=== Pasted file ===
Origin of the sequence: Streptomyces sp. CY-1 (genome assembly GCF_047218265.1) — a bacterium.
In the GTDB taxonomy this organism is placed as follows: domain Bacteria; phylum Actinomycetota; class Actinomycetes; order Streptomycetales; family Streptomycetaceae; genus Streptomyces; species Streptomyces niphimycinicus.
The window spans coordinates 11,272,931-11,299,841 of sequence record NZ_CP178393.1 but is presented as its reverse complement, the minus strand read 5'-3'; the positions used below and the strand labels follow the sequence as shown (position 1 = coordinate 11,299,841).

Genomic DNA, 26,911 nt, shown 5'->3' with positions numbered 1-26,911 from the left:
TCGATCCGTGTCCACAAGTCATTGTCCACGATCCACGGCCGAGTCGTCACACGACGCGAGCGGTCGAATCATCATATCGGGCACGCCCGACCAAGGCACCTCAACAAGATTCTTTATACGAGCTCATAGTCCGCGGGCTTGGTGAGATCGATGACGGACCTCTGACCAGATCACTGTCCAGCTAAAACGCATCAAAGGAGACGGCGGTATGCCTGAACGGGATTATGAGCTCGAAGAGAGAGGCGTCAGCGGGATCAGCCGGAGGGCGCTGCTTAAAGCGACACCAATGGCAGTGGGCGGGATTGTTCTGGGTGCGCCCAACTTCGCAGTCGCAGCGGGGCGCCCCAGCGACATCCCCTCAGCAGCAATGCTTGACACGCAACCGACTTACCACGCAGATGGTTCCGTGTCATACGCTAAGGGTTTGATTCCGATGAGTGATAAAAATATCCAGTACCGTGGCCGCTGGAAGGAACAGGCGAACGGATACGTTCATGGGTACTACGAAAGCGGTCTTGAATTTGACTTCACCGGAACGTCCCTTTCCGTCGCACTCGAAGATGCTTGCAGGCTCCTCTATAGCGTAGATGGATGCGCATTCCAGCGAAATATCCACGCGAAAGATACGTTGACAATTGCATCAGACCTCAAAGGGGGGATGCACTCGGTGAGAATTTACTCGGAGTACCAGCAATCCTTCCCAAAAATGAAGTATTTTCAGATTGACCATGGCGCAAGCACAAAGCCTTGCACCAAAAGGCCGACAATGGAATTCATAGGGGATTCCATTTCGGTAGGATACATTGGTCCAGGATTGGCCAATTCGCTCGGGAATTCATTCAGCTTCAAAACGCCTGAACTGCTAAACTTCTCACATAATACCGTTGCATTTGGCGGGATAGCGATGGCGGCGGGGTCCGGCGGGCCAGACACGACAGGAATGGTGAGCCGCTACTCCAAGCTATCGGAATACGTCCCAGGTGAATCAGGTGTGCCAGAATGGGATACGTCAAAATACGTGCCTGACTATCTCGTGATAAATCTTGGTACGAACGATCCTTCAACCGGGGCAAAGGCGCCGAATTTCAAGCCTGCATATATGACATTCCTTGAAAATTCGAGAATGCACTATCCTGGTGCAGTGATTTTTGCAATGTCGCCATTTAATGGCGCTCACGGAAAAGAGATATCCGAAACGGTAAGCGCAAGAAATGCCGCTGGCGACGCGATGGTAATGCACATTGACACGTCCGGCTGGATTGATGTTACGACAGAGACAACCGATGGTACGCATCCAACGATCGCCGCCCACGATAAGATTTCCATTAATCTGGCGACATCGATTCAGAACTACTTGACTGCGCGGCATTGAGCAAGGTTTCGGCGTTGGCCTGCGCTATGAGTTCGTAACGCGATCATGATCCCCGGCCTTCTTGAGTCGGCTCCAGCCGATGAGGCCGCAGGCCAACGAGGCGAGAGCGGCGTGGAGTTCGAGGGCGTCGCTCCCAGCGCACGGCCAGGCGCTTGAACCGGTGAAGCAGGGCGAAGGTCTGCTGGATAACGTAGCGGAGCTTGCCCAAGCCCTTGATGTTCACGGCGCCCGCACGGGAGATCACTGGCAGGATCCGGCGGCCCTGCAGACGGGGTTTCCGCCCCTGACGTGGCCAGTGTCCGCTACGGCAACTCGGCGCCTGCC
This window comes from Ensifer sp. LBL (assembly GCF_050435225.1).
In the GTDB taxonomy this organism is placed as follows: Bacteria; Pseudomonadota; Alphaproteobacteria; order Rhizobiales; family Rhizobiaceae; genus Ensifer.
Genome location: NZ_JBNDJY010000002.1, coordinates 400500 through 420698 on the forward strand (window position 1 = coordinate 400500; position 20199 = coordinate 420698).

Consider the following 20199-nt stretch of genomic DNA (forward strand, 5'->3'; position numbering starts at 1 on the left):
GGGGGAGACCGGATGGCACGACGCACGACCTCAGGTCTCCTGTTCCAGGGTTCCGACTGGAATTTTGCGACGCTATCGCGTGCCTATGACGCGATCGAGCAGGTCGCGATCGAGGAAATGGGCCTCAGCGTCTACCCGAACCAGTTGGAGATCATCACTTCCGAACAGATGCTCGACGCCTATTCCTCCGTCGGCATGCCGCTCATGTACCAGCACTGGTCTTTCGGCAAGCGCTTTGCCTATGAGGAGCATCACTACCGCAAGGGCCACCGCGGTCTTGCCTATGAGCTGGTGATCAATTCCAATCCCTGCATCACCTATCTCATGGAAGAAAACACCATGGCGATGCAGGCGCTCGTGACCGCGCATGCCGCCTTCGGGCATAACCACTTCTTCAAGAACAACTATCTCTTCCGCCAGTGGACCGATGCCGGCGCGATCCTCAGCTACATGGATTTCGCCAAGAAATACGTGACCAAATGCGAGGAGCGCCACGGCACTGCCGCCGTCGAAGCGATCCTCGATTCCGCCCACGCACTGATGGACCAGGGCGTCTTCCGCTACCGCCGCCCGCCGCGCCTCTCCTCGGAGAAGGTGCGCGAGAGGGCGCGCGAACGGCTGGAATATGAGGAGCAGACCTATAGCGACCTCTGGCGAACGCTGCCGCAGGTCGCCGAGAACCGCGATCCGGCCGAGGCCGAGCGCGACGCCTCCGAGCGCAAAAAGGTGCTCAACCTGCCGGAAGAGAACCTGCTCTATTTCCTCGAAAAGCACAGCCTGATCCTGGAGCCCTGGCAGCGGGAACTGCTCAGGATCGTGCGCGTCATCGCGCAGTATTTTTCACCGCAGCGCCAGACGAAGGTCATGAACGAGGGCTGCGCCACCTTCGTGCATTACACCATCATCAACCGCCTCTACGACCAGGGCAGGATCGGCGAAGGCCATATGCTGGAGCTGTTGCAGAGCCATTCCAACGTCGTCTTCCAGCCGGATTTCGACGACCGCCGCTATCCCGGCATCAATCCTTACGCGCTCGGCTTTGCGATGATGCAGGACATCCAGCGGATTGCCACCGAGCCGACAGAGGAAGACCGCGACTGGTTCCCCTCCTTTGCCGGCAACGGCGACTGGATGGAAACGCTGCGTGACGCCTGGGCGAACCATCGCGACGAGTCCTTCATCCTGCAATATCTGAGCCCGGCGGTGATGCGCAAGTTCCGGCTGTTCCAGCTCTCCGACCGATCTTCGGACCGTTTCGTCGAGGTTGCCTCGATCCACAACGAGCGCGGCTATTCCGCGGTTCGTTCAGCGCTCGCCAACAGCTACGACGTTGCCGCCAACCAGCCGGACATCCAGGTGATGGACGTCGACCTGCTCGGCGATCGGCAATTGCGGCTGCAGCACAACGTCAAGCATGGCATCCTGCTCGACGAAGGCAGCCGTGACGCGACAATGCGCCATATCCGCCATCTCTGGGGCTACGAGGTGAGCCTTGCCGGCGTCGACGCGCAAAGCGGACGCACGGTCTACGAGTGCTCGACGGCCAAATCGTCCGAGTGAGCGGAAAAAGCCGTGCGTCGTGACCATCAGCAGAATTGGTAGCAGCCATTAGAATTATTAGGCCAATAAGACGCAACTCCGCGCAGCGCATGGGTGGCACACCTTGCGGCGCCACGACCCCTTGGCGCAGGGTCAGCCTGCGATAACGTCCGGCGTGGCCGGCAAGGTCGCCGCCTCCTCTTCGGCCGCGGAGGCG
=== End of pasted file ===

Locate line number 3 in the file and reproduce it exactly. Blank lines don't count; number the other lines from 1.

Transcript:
The window spans coordinates 11,272,931-11,299,841 of sequence record NZ_CP178393.1 but is presented as its reverse complement, the minus strand read 5'-3'; the positions used below and the strand labels follow the sequence as shown (position 1 = coordinate 11,299,841).